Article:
Berlin Brandenburg International Airport BER
is intended to be Germany's capital city's sole Airport, serving its Metropolitan area and outlying suburbs with over 6 million people. Its official name will include the name of former Berlin mayor, then German Chancellor and Nobel Peace Laureate Willy Brandt. Once in full service, the Airport is expected to the Germany's third largest airport (after Munich and Frankfurt).
Berlin Brandenburg Airport is located in the town of Schoenefeld, County of Brandenburg, and is 18 km southeast of Berlin's city center. It is situated to the south of the current Berlin Schoenefeld Airport and will use its southern runway along with some of its infrastructure. Autobahn A113 and the B96a trunk road will have direct access to the new airport. Furthermore connecting trains from/to Berlin's Hauptbahnhof (major train depot) and the subway lead right into the the new passenger terminal's underground level.
With 2 long runways, Berlin Brandenburg Airport is intended to be hub for Air Berlin, Germania, Easyjet, Germanwings and Lufthansa, and will be served by a multitude of domestic and international carriers offering direct and connecting flights to all points of the globe.
While BER has been completed many months ago, repeated problems have arisen and the opening has been postponed several times. As a consequence, both Tegel TXL and Schoenefeld SXF airports are still in operation - indeed, Berlin Airports' operator had invested 10-20 million Euros for upgrades to both airports.
Once Brandenburg Airport (BER) had been completed in Fall 2011; the lengthy trial period of checking and approving started thereafter - resulting in the discovery of serious fire hazards, which were downplayed while official opening was set for June 2012. A month before opening, an independent expert assessment found over 150,000 defects (incl. 85 serious ones), which dictated postponement of opening day. Thereafter, more and more projects were requested to be added, and opening day was again and again moved forward. (A Tour Bus runs to the site, while its tour leader revels in itemizing BER's setbacks). Many carreers ended as a result of mismanagement. However, the new Man-in-Charge (Mr. Muhlenfeld) started basically from scretch in 2014, and insisted on a 6-day work week with two shifts, in order to reach official opening by 'second half of 2017' . Meanwhile Schonefeld Airport Terminal B's check-in and security control space is being extended between 2016 /2017. A monkey wrench was thrown into the projected 2017 opening, with the disclosure that commuter trains get simulated up to a speed of 100 km/h when entering or leaving the station. Thus it will take more time to simulate the exact solution for the underground railway station. Also an EU request for more money may fall on death ears. Wiki reports that opening now would not be before late 2018, if not early 2019!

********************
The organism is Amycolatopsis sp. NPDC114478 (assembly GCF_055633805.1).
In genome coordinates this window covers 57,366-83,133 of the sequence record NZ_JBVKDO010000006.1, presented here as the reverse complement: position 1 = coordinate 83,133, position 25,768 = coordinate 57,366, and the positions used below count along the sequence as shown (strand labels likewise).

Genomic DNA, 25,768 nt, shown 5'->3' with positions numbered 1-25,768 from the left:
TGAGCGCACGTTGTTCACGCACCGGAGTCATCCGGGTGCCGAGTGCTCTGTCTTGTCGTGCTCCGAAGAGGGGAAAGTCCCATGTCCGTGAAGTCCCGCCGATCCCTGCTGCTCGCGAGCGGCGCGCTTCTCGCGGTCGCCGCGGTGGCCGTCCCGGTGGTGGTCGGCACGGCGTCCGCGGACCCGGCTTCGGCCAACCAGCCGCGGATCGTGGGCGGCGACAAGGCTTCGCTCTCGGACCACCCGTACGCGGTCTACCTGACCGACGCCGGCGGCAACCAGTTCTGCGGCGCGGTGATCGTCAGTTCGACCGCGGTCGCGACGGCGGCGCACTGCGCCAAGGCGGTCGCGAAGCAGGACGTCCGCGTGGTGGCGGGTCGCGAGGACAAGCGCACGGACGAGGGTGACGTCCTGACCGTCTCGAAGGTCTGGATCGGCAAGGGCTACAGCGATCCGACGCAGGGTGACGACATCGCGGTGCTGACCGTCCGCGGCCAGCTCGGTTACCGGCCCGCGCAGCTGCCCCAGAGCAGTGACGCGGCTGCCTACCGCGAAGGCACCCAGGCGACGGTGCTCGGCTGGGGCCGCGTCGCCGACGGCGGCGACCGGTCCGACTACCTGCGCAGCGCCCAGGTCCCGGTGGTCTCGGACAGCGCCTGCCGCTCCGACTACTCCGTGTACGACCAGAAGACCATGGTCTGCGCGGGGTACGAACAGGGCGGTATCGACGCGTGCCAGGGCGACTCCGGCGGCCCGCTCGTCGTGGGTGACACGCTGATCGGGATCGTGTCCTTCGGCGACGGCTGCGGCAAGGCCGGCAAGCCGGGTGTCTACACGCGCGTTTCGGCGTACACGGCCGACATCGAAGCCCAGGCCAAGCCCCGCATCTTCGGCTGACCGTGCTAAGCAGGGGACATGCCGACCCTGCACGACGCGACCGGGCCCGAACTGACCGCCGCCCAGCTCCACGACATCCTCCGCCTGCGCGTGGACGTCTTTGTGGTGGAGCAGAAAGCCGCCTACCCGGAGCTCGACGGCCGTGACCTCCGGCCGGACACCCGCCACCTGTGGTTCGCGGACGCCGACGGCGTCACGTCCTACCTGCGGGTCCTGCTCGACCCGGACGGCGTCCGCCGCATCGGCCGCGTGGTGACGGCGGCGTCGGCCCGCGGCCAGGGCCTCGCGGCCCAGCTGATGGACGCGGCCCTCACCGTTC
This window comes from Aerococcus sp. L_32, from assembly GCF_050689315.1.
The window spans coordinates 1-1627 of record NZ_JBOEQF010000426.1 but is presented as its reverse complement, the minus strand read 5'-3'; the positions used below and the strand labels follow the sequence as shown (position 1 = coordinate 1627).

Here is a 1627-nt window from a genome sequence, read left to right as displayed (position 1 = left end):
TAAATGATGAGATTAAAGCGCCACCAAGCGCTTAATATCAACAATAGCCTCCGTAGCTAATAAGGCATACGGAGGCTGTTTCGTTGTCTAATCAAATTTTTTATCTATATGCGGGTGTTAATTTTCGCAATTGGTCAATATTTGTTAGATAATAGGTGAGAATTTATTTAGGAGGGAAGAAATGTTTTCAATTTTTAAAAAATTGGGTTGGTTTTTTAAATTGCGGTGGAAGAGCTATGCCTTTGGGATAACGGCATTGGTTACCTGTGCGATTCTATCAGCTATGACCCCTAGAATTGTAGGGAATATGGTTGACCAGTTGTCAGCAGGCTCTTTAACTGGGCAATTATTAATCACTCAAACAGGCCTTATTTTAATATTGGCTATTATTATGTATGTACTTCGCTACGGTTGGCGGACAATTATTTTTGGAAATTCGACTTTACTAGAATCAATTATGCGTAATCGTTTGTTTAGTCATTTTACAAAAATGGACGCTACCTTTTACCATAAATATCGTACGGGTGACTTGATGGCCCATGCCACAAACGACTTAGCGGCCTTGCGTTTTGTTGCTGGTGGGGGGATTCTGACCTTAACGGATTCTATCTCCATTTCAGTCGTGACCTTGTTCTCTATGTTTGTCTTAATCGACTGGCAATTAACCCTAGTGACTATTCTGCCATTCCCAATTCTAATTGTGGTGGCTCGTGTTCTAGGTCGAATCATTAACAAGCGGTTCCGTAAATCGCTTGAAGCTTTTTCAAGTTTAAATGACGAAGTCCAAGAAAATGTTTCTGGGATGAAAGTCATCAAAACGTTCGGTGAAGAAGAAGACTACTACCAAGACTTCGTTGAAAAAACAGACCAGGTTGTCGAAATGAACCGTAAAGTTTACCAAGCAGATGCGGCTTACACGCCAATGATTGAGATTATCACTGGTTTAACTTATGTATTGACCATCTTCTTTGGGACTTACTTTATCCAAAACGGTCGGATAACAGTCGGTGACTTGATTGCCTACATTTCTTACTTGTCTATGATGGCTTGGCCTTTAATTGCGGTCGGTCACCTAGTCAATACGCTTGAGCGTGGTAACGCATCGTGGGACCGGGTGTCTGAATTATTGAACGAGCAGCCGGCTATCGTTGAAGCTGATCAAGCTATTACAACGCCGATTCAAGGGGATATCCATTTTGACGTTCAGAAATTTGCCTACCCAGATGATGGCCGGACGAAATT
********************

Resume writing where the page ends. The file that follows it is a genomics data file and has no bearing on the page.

On March 29, 2017 it was reported that constuction is presently 89 percent completed. So far, 150,000 defects have been remedied. As current air & passenger traffic had increased exponentialy since the start of construction in 2006, the terminal also needed expansion work. An expert in the engineering field estimates that BER will not open before 2021 - if at all! Over the past years a myriad of lawsuits have been adding to the cost, which is now estimated to exceed EUR 5 Billion.